Today, it was announced that the San Diego Padres and free agent pitcher Mark Prior agreed on a one-year contract with a base salary of $1 million (worth a max of over $3 million with incentives).

Any discussion with the 26-year old righty is going to begin with his history of injuries so let’s just get that out of the way. I tried my best to piece everything together in the chart below (if I missed any, let me know) so we can get a clearer picture of what we’re talking about here:


The reasons for concern are self-evident. Over the span of five years, Prior has been on the disabled list eight times, and only once during this time was he able to become active at the end of the 15 days.  What’s even more worrying is that seven out of the eight injuries were related to the his pitching elbow and pitching shoulder. Now I’m no sports physician (and I’ve never stayed at a Holiday Inn Express), but those sound like really important parts of any pitcher’s body. Even now, we’re not exactly sure if Prior’s going to be ready to step on the mound anytime soon.

prior.jpegSo why am I actually jealous that the Padres signed Prior?

Because this winter’s proving to be difficult for anyone to improve. Unless you have top-level prospects that you’re willing to part with, bolstering your lineup or rotation considerably is looking next to impossible. But this deal has about as much upside as anything else I’ve seen so far this off season. Sure, one can’t neglect the past injuries, but you can’t ignore these points either:

  • Even if Prior’s rehab goes terribly awry, the Padres lose only $1 million.
  • He has been a flyball pitcher throughout his career, which means Petco Park will feel like heaven  compared to Wrigley.
  • The surgery he underwent that killed his 2007 season was actually the first time (believe it or not) that Prior went under the knife. His previous injuries were”treated” in the “wait-and-see” school of medicine. According to James Andrews (are there other doctors out there aside from this guy?), Prior had a good amount of chips just floating around in his shoulder that were previously undiagnosed.
  • He’s not pitching for Dusty Baker anymore and thus won’t be asked to throw 211 1/2 innings in 30 starts as a 22-year old who had never previously come even close to hitting that innings mark.
  • He’s still Mark Prior and he’s only two years removed  from a pretty good season despite the elbow injuries. And maybe it’s because the guy’s only two weeks older than I am that I’m saying this, but at 27, he’s still young enough to rebound.

To me, it looks like even the worst case scenario can’t be all that bad. He’s either hurt and can’t pitch (with the Pads out a million bucks) or he’s healthy enough to take the ball every five days and pitch what I suspect will be roughly league average numbers with a good amount of upside.

I don’t think that any team aside from San Diego really had a shot to grab him. Not only was he born in San Diego, he stayed in Southern California for college, attending USC. After the media attention he received in Chicago, a year of reestablishing his market value pitching in the pitcher’s park of pitcher’s parks that just happens to be in your old neck of the woods sounds mighty appealing, doesn’t it?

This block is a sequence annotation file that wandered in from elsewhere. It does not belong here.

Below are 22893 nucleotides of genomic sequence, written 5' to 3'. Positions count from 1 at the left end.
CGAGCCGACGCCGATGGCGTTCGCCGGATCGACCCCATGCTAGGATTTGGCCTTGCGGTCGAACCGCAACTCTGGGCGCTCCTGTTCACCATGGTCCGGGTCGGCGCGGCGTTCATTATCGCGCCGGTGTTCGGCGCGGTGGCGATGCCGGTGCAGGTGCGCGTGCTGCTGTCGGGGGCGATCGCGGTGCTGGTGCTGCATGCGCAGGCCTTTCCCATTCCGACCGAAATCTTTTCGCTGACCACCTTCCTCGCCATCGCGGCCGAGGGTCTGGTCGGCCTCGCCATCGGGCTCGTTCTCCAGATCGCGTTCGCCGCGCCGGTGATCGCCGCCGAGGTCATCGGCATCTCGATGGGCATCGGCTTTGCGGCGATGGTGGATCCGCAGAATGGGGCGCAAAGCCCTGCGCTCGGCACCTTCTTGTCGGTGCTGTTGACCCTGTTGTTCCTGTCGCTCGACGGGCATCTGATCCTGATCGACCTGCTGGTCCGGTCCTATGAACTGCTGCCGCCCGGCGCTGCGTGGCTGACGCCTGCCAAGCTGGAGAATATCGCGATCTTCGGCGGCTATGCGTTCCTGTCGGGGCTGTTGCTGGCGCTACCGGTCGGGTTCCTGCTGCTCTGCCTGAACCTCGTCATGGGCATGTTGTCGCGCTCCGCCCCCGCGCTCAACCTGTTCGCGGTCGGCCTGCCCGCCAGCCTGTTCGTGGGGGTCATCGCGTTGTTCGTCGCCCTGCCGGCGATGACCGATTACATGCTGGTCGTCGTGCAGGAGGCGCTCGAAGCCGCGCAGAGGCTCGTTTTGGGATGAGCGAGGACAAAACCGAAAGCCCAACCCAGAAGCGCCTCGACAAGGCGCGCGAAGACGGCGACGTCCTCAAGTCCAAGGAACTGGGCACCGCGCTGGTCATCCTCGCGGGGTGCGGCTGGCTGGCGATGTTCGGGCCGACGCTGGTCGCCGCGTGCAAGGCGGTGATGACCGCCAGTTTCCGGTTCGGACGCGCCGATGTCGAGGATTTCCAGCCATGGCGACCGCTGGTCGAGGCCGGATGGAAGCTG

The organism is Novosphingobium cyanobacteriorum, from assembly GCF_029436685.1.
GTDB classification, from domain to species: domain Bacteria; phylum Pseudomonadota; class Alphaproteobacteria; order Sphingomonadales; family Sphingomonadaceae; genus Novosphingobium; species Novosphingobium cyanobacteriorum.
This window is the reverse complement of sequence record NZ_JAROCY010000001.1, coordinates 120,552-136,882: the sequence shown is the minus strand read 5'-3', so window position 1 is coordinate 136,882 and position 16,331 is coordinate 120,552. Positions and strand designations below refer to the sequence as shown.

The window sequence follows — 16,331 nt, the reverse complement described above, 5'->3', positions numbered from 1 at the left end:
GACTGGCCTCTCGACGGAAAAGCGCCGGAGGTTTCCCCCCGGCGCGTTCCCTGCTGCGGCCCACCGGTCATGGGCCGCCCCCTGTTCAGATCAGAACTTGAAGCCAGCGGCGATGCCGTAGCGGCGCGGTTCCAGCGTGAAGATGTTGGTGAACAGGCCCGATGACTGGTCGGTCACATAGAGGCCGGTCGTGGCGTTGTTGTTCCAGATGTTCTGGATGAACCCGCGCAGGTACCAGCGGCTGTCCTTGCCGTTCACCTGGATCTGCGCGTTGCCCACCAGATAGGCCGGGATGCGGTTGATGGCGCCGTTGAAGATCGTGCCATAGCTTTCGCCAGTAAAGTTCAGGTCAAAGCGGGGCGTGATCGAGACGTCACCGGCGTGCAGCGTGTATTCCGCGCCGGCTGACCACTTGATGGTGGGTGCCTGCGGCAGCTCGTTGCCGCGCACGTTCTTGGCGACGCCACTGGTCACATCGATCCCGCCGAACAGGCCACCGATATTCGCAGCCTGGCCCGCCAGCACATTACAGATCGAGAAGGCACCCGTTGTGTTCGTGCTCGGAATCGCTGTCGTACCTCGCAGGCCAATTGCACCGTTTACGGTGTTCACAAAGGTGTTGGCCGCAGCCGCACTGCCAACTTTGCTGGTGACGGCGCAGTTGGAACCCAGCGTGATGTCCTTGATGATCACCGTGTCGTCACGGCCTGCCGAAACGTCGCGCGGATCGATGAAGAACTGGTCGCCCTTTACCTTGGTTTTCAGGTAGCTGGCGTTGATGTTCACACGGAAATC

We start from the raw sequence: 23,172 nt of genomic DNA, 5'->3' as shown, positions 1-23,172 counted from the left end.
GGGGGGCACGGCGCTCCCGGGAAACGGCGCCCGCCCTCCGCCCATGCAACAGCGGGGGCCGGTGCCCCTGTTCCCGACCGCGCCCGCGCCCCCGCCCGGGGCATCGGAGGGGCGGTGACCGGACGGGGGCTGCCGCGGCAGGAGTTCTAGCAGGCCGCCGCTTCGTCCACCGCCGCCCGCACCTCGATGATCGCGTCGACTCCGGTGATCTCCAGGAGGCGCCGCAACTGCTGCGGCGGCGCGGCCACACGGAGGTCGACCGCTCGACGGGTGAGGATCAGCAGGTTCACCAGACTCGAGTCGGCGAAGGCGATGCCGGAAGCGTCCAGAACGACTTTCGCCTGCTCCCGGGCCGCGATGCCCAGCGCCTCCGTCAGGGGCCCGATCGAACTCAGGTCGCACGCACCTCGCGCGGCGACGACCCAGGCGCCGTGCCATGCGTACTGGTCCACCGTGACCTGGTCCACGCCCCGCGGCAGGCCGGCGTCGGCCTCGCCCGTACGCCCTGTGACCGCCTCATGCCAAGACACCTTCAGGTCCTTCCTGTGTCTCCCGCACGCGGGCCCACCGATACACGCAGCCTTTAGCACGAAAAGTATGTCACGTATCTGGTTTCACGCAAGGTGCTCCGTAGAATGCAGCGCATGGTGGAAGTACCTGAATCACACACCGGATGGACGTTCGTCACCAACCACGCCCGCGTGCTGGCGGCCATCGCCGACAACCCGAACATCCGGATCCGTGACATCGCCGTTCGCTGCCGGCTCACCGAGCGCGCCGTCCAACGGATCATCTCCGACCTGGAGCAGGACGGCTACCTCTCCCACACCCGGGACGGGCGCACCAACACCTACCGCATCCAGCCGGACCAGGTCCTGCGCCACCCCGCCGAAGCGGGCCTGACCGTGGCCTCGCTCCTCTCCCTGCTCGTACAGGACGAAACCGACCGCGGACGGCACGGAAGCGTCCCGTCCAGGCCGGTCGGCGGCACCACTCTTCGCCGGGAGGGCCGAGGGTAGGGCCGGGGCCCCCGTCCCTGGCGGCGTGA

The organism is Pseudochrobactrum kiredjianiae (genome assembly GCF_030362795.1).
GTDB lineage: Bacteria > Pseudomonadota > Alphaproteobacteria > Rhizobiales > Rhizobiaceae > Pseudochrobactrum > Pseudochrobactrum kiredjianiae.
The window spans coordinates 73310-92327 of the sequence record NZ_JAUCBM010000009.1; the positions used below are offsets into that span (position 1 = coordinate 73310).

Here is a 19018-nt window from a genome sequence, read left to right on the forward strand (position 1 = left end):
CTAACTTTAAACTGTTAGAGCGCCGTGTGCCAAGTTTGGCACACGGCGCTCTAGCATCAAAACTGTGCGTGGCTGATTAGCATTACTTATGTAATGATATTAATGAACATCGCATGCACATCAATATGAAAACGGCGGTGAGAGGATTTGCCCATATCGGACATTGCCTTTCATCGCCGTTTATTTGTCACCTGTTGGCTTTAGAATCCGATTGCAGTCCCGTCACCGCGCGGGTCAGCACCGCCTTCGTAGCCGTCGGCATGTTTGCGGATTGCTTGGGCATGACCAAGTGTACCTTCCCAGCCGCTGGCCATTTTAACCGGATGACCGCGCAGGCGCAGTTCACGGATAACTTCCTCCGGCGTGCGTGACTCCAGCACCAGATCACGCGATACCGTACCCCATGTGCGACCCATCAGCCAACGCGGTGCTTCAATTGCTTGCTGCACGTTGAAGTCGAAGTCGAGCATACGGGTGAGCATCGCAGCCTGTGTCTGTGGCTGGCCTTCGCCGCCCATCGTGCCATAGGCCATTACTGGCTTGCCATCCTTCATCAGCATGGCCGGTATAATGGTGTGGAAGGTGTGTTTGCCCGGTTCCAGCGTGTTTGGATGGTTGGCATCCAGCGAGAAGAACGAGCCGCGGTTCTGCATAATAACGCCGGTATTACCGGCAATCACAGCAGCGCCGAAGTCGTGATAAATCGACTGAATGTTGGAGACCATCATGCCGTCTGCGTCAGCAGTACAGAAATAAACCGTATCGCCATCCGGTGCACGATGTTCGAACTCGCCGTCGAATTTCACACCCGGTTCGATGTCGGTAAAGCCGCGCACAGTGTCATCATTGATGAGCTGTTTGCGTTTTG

So I think that the Padres quite possibly have upgraded their rotation by a couple notches, replacing David Wells with Prior. I don’t know about you guys, but I’ll be pulling for Mark to make good in 2008. I loved seeing him pitch a few years ago, and I hope to see it again. Well, maybe the Cubs fans will disagree…

One Response to “I’m a bit jealous of the Padres right now.”

  1. It’s becoming clear that the Padres’ pitcher friendly park and sunny location is a big asset. First Wolf and now Prior have signed for less money so that they could pitch in San Diego.

    I wonder if the Phillies will ever get a bargain on a free agent hitter who wants to pad his stats at the Bank for a season?

Leave a Reply

    Recent Comments

    • planet hobbywood: This is very interesting.
    • Bren: He is a awesome player and a good man.. sweet.. polite.. friendly.. down to earth.. he never acted as though he...
    • HADAJUN( Japanese): Okajima a Japanese hero?
    • Rickt: I am the biggest Cal Jr fan around but one of my good friends played minor league baseball in the Orioles...
    • HADAJUN: I wish for play in Japan. The death is regrettable.


    Subscribe via email

    Enter your email address:


Featured posts

December 5, 2011

Will anybody get elected to the Hall of Fame this year?

Last week, we asked you to vote for who you would like to see enshrined in baseball’s Hall of Fame. The verdict? If it were up to UmpBump readers, nobody would make it in. The leading vote getter (so far) is Jeff Bagwell, who has 60% support. Of course, in the real voting, players need […]

January 5, 2011

Annual UmpBump Hall of Fame Balloting: 2011 Edition

In what has become an annual tradition, we here at UmpBump cast our ballots for the Hall of Fame on the eve of the announcements of the voting for the real Hall of Fame. Voters can vote for anyone ever who has been retired from baseball for at least five years and is not already […]

October 19, 2010

Crowdsourcing the Greats: The Top 10 Managers of All Time

Now that we’ve looked at every position on the diamond, as well as relief pitchers, we are nearing the end of our “Crowdsourcing the Greats” series. But before we finish, let’s turn one more time to the internet hoi polloi for answers on who the greatest baseball manager of all time was. As usual, we […]